This is a spelling/phonetics resource that could be used as a starter, differentiated activity or filler. Learners colour in the squares where the words have an /f/ sound, these words are hidden with words that are ‘gh’ but aren’t pronounced /f/. When completed the grid shows a smiley face. There are a few trap words in here which can be used for dictionary or internet search practice.
This resource helps learners hear rhymes and recognise corresponding letters/digraphs, rimes and onsets etc. Take simple limericks and poems and get your learners to put them together.
I created my own limericks to match work we had been doing on long vowel sounds (it is not that difficult to do once you get started). Well-known poems and nursery rhymes also proved particularly popular as many knew them already by heart from childhood and some were doing them now with their children.
This study considers the emerging issue of consciousness in pedagogy both theoretically and practically. It examines why this issue is of fundamental significance for teaching and learning. Basic assumptions are clarified and the psychological and philosophical fundamentals of consciousness theory explored.
A 12 piece follow me game where homophones must be matched to the correct sentence. A good mix of common and more unusual homophones such as preys/praise/prays and there/their/they’re. First used in a Motor Vehicles Functional English group but suitable for any L1-2 English / literacy group.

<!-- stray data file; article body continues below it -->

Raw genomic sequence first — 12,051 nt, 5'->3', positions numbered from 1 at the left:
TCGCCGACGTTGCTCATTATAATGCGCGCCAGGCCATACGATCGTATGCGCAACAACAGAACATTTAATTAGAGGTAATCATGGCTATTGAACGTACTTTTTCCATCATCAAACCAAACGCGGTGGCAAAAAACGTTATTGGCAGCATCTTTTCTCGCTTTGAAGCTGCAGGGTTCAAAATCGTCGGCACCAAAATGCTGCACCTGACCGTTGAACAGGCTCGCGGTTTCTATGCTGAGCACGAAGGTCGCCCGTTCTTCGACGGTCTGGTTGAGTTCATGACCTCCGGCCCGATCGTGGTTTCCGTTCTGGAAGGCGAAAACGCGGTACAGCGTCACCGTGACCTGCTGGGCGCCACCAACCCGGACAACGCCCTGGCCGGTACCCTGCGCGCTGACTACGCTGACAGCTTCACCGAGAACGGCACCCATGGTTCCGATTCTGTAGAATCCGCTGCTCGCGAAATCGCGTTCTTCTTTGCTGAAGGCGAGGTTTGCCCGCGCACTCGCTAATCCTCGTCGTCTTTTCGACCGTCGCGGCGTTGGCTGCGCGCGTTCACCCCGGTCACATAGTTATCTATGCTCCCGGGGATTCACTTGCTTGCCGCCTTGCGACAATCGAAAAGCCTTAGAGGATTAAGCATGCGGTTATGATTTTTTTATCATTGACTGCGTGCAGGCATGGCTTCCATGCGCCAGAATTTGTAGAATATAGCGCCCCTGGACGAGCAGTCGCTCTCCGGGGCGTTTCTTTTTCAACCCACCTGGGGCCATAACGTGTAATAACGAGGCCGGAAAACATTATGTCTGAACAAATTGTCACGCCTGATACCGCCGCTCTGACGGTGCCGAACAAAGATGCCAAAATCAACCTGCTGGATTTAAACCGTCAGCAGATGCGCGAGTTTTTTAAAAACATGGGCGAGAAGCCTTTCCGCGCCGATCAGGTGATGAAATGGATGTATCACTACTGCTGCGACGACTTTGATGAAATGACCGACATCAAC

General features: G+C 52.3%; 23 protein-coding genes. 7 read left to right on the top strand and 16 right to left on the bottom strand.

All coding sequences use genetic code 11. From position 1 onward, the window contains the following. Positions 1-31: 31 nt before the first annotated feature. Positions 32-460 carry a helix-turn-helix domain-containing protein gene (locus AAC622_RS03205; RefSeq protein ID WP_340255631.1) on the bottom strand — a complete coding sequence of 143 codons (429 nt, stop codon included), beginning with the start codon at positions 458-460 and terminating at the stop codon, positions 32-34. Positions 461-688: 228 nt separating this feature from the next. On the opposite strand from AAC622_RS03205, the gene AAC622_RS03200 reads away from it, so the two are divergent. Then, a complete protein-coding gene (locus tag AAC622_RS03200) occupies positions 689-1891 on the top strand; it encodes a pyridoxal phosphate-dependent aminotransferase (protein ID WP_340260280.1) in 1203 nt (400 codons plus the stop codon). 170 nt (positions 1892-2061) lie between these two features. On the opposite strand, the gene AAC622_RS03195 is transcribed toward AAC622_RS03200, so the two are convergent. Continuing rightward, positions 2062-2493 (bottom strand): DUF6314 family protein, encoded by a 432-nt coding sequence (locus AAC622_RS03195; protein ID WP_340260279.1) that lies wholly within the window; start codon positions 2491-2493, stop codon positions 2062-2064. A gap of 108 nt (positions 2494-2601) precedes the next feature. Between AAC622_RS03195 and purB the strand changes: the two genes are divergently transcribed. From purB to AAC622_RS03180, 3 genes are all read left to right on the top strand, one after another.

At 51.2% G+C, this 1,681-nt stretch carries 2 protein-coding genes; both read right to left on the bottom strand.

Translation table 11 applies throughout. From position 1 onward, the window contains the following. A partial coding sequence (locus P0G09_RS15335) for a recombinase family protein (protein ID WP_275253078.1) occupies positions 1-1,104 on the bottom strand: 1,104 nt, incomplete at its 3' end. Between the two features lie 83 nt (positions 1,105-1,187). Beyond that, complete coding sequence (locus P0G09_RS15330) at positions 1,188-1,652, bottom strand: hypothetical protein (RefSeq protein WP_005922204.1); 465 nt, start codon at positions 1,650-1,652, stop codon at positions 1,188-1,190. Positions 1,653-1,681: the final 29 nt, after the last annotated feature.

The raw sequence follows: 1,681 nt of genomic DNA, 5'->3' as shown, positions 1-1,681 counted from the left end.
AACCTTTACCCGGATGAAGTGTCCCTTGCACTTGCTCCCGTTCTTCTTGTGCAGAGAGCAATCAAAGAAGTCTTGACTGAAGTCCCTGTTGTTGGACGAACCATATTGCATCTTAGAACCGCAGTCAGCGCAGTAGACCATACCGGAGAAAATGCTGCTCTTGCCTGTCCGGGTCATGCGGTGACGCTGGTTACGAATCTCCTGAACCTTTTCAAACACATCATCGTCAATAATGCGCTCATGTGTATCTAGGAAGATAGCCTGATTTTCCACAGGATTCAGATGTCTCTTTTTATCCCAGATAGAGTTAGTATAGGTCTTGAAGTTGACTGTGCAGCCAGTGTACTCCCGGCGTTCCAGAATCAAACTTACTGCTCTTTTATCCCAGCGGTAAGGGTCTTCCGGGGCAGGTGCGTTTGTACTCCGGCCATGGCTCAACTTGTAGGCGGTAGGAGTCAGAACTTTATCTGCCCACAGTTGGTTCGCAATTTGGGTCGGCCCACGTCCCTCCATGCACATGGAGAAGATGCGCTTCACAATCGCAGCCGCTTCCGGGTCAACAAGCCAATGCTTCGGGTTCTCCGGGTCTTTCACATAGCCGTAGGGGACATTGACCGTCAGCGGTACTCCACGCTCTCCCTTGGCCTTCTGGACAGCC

Guaranteed to create promote discussion as learners play the game (best laminated). As usual with Tarsia puzzles, you can choose to print a standard or large puzzle (select Output – large, i.e. 3 pieces per A4 sheet).
Homophone card game is a lovely kinaesthetic game with differentiation ideas to suit E3-L2. Match homophones to definitions as quickly as you can to be the winning group! 13 pairs of words, 26 definition cards.
Looking at Newspapers is a wonderful example of creative differentiated teaching across all levels (E1-L2). A detailed lesson description, resources and introductory PPT are included. The lesson uses Kipling’s “What and Why and When, And How and Where and Who” to help students analyse newspaper reports and interview other students, or their teacher, to create their own reports.